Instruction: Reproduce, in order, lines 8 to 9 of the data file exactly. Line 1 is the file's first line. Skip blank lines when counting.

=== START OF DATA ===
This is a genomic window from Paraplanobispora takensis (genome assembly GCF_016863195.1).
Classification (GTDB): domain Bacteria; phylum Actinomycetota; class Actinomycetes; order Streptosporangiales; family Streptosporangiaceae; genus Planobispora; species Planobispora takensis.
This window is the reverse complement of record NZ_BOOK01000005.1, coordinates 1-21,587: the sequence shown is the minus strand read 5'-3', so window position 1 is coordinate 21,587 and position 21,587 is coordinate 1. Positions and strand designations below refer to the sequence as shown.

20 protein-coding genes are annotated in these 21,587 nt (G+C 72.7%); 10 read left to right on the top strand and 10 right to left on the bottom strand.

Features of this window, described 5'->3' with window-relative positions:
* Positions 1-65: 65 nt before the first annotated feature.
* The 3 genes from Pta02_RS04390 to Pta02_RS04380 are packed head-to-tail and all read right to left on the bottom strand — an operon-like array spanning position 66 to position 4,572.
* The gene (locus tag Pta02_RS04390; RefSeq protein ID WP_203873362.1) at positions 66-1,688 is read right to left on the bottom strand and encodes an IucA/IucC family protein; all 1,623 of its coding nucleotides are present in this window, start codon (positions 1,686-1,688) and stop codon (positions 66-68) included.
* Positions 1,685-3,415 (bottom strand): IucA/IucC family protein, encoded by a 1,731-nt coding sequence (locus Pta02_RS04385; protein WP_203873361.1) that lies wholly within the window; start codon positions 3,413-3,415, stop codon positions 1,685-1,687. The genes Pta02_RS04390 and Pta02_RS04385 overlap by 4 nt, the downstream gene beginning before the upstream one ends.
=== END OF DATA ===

* The gene (locus tag Pta02_RS04390; RefSeq protein ID WP_203873362.1) at positions 66-1,688 is read right to left on the bottom strand and encodes an IucA/IucC family protein; all 1,623 of its coding nucleotides are present in this window, start codon (positions 1,686-1,688) and stop codon (positions 66-68) included.
* Positions 1,685-3,415 (bottom strand): IucA/IucC family protein, encoded by a 1,731-nt coding sequence (locus Pta02_RS04385; protein WP_203873361.1) that lies wholly within the window; start codon positions 3,413-3,415, stop codon positions 1,685-1,687. The genes Pta02_RS04390 and Pta02_RS04385 overlap by 4 nt, the downstream gene beginning before the upstream one ends.